IMMUNIZATIONS DURING PREGNANCY
Vaccination against COVID-19 is recommended for women who are pregnant, trying to get pregnant or may become pregnant, and who are breastfeeding. The CDC has determined that the benefits of vaccination outweigh any risks. There is no evidence that vaccination causes problems with fertility in men or women. Pregnant women who have been vaccinated may receive the COVID-19 booster shot. There have been rare reports of thrombosis with thrombocytopenia syndrome in women younger than 50 years old who received the Johnson and Johnson’s Janssen vaccine. This risk has not been found with the Pfizer-BioNTech and Moderna vaccines; women younger than 50 years old with access to multiple vaccines may want to factor this into their decision-making process.
The recommended regimen for antimicrobial prophylaxis against group B streptococcus is penicillin G, 5 million units intravenously as a loading dose and then 2.5–3 million units intravenously every 4 hours until delivery. In penicillin-allergic patients not at high risk for anaphylaxis, 2 g of cefazolin can be given intravenously as an initial dose and then 1 g intravenously every 8 hours until delivery. In patients at high risk for anaphylaxis, vancomycin, 20 mg/kg intravenously every 8 hours until delivery, can be used. Clindamycin, 900 mg intravenously every 8 hours until delivery, can also be used after a group B streptococcal isolate has been confirmed to be susceptible to clindamycin.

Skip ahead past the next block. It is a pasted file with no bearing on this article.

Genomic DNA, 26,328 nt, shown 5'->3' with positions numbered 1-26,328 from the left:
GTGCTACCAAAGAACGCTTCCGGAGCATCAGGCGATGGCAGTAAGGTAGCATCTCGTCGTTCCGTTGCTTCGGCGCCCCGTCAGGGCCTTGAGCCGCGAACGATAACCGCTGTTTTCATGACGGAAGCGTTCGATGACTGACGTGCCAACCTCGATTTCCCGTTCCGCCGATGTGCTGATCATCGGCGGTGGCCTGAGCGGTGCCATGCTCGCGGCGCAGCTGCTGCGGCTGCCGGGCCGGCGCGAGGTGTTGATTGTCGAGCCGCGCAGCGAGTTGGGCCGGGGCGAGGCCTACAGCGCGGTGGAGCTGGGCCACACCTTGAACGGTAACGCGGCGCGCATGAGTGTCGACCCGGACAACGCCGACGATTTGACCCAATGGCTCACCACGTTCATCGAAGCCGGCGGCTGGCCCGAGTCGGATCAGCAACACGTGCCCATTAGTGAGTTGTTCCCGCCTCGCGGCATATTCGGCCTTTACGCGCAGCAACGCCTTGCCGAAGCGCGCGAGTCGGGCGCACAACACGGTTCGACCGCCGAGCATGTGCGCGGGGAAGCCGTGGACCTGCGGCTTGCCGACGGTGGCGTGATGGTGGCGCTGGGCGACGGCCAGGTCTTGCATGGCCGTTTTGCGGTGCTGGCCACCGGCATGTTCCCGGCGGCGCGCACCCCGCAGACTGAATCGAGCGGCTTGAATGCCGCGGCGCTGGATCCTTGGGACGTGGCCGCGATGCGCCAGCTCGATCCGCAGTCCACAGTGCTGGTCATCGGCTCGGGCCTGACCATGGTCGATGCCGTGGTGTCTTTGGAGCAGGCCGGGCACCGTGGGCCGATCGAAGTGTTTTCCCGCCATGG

American College of Obstetricians and Gynecologists. Obstet Gynecol. [PMID: 34794160]
MATERNAL HEPATITIS B & C CARRIER STATE
Universal screening for hepatitis C virus in pregnancy is recommended. Direct-acting antiviral regimens should only be initiated during pregnancy if in the setting of a clinical trial. Cesarean section is not recommended solely for a maternal history of hepatitis C. During labor, early rupture of membranes and placement of a fetal scalp electrode should be avoided if safe to do so.
Dotters-Katz SK et al. Am J Obstet Gynecol. [PMID: 34116035]
CHOLELITHIASIS & CHOLECYSTITIS
The most common cause of acute pancreatitis in pregnancy is gallstone disease. The diagnosis can be confirmed with an appropriate history and an elevated serum amylase or lipase. Management is conservative, including bowel rest, intravenous fluids, supplemental nutrition if necessary, and analgesics. CT imaging should be avoided unless severe complications are suspected.
Abushamma S et al. Obstet Gynecol. [PMID: 34011887]